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Bledi Petriti, Marco A. Miranda, Haogang Zhu, Pádraig J Mulholland, David Crabb, Carol Bronze, Roger Anderson, David F Garway-Heath; Can an LCD screen be a viable alternative to a projection bowl for clinical perimetry?. Invest. Ophthalmol. Vis. Sci. 2019;60(9):2487.
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© ARVO (1962-2015); The Authors (2016-present)
To assess the agreement between threshold sensitivities obtained from an LCD screen and a standard bowl perimeter
Achromatic contrast thresholds were measured using the method of constant stimuli (MOCS) at two visual field locations on a standard bowl perimeter (Octopus 900, Haag-Streit, UK, stimuli generated using R v3.2.2 and the Open Perimetry Interface v2.1) and a gamma-corrected 21.3” monochromatic LCD monitor (EIZO Radiforce GS521, refresh rate 51 Hz, stimuli generated using MATLAB [The Mathworks Inc, USA] and Psychtoolbox v.3.0) in 52 healthy and glaucomatous participants (MD range -11.60dB to +1.50dB). Goldmann III (SAP) stimulus contrast was varied at two locations of the VF: one central, one peripheral. Method of constant stimuli (MOCS) frequency-of-seeing (FOS) and a maximum likelihood method established threshold sensitivity (intensity seen 50% of the time). Mean difference between platforms and 95% limits of agreement (LoA) were calculated using Bland-Altman analysis and compared with test and retest differences for each platform and the 95% coefficient of repeatability (CoR). A threshold was generated from the first- and second-half of the data collected; test retest differences were calculated from the threshold estimates from each half.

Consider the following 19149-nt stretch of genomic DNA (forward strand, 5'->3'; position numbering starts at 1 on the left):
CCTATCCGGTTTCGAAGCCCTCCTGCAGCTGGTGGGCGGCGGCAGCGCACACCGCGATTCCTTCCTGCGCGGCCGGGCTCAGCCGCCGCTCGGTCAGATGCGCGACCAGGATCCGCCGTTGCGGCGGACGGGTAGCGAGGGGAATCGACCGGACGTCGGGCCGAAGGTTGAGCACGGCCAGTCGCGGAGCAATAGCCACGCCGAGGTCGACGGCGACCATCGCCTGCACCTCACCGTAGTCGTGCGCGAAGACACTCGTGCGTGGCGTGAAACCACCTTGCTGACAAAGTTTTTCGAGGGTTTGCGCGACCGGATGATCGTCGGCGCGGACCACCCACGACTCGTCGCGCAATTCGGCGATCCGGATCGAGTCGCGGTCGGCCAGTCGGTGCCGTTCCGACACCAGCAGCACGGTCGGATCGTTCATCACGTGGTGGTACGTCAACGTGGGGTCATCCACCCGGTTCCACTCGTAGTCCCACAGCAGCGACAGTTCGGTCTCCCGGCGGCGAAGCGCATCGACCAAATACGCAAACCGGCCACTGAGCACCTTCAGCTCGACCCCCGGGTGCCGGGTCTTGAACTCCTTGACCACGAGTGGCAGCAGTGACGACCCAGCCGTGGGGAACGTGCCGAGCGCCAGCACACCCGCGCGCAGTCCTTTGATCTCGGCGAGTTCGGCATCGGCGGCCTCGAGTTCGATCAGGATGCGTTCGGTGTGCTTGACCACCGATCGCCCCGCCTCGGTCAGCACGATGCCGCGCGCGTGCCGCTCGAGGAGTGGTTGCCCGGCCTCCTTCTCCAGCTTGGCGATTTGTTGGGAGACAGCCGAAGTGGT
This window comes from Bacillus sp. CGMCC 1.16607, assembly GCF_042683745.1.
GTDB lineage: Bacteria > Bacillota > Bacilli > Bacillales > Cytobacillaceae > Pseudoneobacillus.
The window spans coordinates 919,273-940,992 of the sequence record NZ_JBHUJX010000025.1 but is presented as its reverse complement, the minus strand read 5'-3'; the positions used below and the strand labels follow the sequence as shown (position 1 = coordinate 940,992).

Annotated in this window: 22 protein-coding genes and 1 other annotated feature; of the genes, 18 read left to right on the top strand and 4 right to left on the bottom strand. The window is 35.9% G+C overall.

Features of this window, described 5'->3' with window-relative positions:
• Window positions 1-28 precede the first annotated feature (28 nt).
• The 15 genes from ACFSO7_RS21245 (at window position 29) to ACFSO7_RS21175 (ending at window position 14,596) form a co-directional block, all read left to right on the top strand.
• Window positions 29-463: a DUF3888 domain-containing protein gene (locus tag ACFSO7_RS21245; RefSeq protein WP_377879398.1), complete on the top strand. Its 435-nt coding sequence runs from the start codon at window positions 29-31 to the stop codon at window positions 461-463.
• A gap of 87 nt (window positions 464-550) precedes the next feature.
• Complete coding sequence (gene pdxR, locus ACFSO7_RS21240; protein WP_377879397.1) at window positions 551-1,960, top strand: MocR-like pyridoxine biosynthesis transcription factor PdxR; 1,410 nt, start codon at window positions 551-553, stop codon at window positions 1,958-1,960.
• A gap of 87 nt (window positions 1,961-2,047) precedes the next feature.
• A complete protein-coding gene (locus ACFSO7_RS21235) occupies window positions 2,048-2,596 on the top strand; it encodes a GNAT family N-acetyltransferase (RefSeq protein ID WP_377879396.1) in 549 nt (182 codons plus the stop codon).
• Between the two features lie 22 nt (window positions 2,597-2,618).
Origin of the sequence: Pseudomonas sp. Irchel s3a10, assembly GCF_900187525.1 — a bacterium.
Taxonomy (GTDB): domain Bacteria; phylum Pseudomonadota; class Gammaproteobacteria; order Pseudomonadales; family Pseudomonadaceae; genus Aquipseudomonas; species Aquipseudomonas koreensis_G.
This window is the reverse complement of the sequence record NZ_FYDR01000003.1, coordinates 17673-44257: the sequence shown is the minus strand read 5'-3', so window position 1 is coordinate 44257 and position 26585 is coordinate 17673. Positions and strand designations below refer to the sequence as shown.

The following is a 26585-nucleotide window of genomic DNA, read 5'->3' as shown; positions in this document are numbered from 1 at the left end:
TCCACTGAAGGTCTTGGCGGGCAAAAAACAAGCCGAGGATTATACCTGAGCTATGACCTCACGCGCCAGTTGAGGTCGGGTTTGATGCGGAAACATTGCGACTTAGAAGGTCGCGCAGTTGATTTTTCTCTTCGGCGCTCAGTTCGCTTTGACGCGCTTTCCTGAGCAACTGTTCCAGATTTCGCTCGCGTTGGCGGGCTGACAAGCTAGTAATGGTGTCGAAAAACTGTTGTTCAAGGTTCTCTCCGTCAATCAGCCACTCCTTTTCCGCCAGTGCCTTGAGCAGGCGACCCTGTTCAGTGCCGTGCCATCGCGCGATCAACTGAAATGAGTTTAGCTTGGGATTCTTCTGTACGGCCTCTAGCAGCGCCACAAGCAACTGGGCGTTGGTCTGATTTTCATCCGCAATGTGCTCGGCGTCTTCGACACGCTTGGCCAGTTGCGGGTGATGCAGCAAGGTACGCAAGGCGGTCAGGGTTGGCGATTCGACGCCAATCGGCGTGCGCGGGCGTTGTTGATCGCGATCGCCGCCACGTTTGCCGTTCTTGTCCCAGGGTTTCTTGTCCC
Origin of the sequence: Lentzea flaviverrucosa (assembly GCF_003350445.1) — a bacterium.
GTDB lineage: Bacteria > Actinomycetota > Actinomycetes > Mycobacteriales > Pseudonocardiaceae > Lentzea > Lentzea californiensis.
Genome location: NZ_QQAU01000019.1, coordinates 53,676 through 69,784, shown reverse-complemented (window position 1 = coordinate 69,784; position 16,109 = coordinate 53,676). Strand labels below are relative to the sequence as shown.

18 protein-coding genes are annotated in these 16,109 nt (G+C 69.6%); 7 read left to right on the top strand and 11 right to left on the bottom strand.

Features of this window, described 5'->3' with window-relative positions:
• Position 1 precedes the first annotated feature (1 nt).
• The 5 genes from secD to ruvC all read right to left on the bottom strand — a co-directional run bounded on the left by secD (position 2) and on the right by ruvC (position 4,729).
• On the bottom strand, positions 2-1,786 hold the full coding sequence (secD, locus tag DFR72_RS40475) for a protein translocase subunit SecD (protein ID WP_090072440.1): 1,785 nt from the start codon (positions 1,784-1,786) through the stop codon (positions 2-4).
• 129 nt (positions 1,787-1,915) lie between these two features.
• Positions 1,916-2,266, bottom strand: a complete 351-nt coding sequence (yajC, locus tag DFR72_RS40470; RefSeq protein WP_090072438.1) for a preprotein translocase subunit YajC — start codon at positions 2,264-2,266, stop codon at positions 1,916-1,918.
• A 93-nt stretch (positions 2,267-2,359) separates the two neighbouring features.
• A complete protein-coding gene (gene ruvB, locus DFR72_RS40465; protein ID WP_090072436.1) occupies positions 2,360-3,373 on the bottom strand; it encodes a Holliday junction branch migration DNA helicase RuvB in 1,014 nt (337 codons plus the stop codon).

Threshold sensitivities were higher on the LCD monitor (mean difference 2.48 ± 3.40dB) with 95% LoA range being 13.50dB (Fig. 1). The 95% CoR was 17.42dB and 17.55dB on the LCD and bowl respectively. Throughout the sensitivity range (≥12dB), the difference between platforms was well represented (R2=0.81; p<0.001) by the orthogonal least-squares equation: 0.69xthLCD - 0.72xthbowl + 0.07xdist - 2.54=0; where, th=threshold and dist=vectorised distance from the point being tested to fixation. When queried, 12% of the patients reported to prefer the bowl surface, 21% had no preference, and 67% preferred to be tested on the LCD screen
Threshold measures captured using a bowl perimeter and LCD monitor while systematically different, can be equated following post-hoc adjustment. The wide limits of agreement observed between LCD and bowl perimetry was also explained by the poor repeatability for each platform independently
This abstract was presented at the 2019 ARVO Annual Meeting, held in Vancouver, Canada, April 28 - May 2, 2019.
Figure 1. Bland-Altman analysis of the agreement between contrast thresholds measured using the LCD screen and the bowl surface
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